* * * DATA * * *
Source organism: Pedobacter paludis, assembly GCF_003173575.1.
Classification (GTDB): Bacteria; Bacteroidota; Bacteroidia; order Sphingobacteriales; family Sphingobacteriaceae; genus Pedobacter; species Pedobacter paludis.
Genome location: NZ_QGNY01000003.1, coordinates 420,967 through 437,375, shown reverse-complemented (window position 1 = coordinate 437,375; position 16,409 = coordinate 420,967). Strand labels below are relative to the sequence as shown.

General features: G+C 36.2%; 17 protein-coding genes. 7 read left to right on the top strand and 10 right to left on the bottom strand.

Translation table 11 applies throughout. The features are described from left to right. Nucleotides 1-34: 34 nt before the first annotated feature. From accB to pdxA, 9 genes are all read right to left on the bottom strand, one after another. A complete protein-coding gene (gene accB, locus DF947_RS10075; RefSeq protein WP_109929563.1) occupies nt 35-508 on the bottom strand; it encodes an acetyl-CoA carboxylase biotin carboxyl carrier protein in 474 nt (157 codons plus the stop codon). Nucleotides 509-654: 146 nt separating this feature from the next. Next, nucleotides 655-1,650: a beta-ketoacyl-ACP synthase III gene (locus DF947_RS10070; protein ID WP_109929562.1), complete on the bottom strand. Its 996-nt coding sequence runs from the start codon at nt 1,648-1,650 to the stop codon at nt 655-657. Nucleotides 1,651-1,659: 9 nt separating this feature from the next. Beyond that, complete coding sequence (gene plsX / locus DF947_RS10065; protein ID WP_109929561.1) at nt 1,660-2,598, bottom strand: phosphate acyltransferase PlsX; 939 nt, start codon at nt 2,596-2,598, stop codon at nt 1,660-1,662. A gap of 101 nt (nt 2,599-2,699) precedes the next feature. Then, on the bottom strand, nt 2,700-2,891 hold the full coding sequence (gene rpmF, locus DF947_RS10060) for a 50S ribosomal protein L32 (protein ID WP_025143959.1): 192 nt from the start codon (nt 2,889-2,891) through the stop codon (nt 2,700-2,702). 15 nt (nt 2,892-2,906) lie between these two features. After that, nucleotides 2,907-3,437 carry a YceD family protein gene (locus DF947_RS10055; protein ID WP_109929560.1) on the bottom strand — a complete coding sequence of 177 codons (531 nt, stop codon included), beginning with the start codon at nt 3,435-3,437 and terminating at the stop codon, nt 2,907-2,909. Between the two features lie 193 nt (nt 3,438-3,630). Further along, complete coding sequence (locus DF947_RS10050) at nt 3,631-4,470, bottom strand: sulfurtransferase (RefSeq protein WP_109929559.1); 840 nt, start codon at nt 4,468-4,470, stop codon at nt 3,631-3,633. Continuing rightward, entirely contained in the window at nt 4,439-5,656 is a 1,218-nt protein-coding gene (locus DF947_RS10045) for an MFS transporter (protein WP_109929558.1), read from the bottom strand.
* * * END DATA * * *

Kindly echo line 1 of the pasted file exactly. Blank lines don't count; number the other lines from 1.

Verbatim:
Source organism: Pedobacter paludis, assembly GCF_003173575.1.